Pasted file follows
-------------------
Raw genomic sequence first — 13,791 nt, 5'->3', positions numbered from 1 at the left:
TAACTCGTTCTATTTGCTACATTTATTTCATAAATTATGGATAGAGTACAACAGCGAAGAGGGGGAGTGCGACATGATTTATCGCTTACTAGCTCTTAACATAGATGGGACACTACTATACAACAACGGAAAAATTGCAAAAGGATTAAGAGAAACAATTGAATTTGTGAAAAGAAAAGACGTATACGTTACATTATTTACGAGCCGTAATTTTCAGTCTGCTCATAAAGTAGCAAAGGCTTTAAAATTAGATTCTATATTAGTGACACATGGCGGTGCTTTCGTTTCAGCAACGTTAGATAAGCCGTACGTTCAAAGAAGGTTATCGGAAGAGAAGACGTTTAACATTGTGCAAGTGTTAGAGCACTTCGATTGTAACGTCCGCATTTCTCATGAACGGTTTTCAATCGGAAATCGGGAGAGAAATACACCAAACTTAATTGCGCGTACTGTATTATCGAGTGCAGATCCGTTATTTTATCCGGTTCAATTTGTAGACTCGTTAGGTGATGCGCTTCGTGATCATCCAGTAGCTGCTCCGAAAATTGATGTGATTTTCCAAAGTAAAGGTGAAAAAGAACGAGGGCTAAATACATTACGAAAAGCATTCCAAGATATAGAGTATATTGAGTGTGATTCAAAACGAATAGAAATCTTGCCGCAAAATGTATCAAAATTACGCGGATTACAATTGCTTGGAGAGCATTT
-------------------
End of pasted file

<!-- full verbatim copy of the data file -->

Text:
Raw genomic sequence first — 13,791 nt, 5'->3', positions numbered from 1 at the left:
TAACTCGTTCTATTTGCTACATTTATTTCATAAATTATGGATAGAGTACAACAGCGAAGAGGGGGAGTGCGACATGATTTATCGCTTACTAGCTCTTAACATAGATGGGACACTACTATACAACAACGGAAAAATTGCAAAAGGATTAAGAGAAACAATTGAATTTGTGAAAAGAAAAGACGTATACGTTACATTATTTACGAGCCGTAATTTTCAGTCTGCTCATAAAGTAGCAAAGGCTTTAAAATTAGATTCTATATTAGTGACACATGGCGGTGCTTTCGTTTCAGCAACGTTAGATAAGCCGTACGTTCAAAGAAGGTTATCGGAAGAGAAGACGTTTAACATTGTGCAAGTGTTAGAGCACTTCGATTGTAACGTCCGCATTTCTCATGAACGGTTTTCAATCGGAAATCGGGAGAGAAATACACCAAACTTAATTGCGCGTACTGTATTATCGAGTGCAGATCCGTTATTTTATCCGGTTCAATTTGTAGACTCGTTAGGTGATGCGCTTCGTGATCATCCAGTAGCTGCTCCGAAAATTGATGTGATTTTCCAAAGTAAAGGTGAAAAAGAACGAGGGCTAAATACATTACGAAAAGCATTCCAAGATATAGAGTATATTGAGTGTGATTCAAAACGAATAGAAATCTTGCCGCAAAATGTATCAAAATTACGCGGATTACAATTGCTTGGAGAGCATTT